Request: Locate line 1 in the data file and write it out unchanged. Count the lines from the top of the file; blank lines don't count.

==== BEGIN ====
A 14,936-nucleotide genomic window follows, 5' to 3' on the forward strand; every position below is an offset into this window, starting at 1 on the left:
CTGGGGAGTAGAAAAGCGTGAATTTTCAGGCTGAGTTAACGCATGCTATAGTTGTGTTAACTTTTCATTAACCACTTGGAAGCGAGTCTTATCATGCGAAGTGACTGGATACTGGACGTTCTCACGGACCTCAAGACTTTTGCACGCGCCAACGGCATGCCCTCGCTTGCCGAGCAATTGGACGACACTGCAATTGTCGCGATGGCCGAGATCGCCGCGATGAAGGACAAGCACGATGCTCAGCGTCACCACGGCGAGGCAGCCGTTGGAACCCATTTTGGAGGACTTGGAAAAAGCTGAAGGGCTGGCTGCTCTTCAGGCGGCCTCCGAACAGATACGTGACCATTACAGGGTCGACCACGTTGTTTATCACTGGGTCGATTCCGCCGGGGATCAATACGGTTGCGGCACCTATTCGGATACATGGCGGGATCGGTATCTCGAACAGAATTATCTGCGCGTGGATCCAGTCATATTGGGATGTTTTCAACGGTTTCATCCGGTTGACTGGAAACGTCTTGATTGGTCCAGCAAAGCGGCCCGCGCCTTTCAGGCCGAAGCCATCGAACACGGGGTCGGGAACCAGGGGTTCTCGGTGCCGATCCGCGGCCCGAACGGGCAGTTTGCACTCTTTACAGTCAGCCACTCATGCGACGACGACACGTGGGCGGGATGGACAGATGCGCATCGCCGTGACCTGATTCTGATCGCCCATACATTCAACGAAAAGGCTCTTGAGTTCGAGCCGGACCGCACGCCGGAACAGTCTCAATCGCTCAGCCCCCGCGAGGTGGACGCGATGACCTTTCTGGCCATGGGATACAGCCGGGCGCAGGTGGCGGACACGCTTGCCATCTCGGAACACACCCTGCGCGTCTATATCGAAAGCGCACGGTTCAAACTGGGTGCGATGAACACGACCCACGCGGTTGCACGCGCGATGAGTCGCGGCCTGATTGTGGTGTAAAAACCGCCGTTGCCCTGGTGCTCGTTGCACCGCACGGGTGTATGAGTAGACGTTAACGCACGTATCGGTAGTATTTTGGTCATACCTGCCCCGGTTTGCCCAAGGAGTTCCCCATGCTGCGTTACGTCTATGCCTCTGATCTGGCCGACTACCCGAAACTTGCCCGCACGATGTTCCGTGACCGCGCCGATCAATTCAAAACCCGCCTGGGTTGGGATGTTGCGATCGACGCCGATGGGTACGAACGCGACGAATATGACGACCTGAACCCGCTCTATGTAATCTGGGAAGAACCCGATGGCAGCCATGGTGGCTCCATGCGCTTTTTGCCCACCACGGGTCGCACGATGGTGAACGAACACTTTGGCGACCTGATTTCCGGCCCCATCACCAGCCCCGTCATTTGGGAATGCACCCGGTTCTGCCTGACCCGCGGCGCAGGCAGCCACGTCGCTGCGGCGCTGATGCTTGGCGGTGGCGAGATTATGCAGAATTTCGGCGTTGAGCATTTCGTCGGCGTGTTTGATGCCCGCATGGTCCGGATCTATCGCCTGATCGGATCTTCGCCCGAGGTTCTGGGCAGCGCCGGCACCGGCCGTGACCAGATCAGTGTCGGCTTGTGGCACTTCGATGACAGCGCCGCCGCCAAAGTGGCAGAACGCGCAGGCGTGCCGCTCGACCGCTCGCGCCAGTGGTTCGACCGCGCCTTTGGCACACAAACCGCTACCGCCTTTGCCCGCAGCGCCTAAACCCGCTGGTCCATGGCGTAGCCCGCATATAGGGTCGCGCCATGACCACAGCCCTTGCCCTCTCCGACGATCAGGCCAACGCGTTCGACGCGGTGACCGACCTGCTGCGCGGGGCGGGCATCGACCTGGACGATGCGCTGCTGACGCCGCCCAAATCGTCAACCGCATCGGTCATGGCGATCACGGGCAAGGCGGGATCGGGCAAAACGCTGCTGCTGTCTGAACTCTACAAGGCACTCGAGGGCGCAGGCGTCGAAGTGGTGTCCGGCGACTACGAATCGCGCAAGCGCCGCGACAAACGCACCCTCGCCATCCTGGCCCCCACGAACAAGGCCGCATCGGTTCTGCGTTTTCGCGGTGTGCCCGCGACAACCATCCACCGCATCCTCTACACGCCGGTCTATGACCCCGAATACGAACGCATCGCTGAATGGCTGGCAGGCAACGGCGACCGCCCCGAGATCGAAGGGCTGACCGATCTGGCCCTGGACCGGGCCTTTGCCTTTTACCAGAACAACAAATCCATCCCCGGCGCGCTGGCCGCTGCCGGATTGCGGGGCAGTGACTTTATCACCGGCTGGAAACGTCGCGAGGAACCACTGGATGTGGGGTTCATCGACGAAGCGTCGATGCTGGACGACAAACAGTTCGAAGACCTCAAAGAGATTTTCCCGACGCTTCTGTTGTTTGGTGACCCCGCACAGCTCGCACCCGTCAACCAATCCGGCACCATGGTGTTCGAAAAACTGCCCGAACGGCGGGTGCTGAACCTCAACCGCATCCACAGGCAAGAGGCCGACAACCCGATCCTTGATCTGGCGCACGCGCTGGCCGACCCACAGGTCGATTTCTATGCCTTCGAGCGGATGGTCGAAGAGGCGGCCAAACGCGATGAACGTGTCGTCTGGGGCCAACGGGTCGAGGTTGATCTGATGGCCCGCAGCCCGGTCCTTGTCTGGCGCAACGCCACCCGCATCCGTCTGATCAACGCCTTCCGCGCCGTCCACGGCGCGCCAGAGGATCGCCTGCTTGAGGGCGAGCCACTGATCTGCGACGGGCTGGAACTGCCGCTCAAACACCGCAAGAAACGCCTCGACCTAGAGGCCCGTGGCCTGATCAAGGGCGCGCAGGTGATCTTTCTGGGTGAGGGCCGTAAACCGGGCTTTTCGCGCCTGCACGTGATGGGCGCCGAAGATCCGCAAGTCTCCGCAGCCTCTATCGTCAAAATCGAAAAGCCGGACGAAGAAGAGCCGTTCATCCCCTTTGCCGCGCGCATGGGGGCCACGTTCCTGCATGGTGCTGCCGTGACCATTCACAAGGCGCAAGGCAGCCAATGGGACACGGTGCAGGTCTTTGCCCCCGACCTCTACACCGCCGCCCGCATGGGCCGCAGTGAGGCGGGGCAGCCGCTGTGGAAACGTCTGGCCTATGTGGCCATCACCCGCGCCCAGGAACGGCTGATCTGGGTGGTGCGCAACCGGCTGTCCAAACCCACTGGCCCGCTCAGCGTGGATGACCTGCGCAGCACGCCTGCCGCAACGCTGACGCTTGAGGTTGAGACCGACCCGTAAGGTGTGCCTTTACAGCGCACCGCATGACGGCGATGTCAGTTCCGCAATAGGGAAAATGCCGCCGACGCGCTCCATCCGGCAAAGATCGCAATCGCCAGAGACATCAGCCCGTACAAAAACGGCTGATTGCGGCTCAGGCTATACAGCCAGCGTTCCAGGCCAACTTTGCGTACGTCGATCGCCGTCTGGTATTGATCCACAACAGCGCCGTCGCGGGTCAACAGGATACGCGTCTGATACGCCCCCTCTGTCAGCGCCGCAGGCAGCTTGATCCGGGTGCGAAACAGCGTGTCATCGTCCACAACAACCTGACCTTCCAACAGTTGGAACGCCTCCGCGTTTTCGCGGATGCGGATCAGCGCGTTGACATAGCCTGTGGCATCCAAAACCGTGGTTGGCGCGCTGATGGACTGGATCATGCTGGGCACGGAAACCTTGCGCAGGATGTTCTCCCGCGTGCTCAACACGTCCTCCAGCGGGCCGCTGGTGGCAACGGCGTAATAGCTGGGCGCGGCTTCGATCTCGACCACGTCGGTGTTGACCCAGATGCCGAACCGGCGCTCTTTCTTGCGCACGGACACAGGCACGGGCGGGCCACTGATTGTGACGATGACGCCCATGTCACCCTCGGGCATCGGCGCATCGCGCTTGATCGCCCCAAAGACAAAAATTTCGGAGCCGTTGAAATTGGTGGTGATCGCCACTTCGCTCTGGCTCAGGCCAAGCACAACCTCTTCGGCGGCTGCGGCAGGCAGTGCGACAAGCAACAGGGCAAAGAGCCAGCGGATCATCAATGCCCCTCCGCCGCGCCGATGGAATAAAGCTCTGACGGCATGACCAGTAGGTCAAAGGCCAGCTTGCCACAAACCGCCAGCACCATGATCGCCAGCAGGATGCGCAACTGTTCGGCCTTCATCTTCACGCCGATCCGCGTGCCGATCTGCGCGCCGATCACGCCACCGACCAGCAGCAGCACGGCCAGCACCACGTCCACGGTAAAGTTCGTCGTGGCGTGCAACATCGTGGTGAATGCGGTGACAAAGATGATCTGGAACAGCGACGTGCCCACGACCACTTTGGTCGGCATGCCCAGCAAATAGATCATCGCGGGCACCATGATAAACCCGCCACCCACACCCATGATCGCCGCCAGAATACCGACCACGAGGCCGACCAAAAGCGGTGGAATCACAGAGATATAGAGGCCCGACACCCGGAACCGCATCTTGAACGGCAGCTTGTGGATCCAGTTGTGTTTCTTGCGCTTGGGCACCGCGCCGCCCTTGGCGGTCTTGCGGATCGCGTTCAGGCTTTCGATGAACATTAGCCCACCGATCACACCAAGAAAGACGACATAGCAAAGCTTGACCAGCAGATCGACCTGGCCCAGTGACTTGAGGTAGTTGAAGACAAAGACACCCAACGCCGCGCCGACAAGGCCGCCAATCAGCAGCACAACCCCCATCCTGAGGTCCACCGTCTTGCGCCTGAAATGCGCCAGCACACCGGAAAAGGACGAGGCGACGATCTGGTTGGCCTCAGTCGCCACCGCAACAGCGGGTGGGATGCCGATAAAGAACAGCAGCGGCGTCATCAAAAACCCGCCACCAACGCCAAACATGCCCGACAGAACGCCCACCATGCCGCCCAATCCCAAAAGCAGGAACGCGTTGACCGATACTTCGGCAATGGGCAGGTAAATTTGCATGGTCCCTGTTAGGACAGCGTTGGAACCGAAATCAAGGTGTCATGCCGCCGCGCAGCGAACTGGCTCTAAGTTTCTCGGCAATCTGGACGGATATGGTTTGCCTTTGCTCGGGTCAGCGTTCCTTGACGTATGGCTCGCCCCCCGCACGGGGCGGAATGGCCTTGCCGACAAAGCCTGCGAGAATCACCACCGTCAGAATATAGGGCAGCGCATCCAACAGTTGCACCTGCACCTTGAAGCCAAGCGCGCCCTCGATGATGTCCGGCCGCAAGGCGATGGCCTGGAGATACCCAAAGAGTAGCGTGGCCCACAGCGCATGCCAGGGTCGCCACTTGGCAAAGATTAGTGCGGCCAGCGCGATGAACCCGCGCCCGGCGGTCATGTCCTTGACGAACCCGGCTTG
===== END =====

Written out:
A 14,936-nucleotide genomic window follows, 5' to 3' on the forward strand; every position below is an offset into this window, starting at 1 on the left: